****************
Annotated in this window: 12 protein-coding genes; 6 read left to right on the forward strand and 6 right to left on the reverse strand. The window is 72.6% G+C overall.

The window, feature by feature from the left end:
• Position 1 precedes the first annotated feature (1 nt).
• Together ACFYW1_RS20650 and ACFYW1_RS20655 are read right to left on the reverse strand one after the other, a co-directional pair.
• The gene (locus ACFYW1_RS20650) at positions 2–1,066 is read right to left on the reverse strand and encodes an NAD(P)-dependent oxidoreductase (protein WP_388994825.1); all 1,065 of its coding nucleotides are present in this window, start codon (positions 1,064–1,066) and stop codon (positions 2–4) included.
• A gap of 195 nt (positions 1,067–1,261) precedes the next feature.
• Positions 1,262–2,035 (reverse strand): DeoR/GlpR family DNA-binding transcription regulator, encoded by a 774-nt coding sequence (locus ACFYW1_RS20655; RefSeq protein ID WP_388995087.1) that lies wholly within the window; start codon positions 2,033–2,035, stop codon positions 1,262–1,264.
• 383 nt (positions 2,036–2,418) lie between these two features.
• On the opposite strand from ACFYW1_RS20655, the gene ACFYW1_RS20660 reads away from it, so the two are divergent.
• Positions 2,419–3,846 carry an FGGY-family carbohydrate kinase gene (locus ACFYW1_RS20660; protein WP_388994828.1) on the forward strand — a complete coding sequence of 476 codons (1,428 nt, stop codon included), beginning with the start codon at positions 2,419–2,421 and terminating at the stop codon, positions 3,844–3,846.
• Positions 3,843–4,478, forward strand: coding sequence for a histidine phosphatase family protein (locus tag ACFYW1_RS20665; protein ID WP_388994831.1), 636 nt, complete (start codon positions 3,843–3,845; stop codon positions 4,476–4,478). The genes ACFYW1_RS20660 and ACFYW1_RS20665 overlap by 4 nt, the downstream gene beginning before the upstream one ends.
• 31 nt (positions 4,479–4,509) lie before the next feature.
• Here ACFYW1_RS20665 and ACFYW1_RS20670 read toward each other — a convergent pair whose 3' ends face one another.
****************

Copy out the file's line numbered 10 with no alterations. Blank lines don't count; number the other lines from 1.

• Positions 2,419–3,846 carry an FGGY-family carbohydrate kinase gene (locus ACFYW1_RS20660; protein WP_388994828.1) on the forward strand — a complete coding sequence of 476 codons (1,428 nt, stop codon included), beginning with the start codon at positions 2,419–2,421 and terminating at the stop codon, positions 3,844–3,846.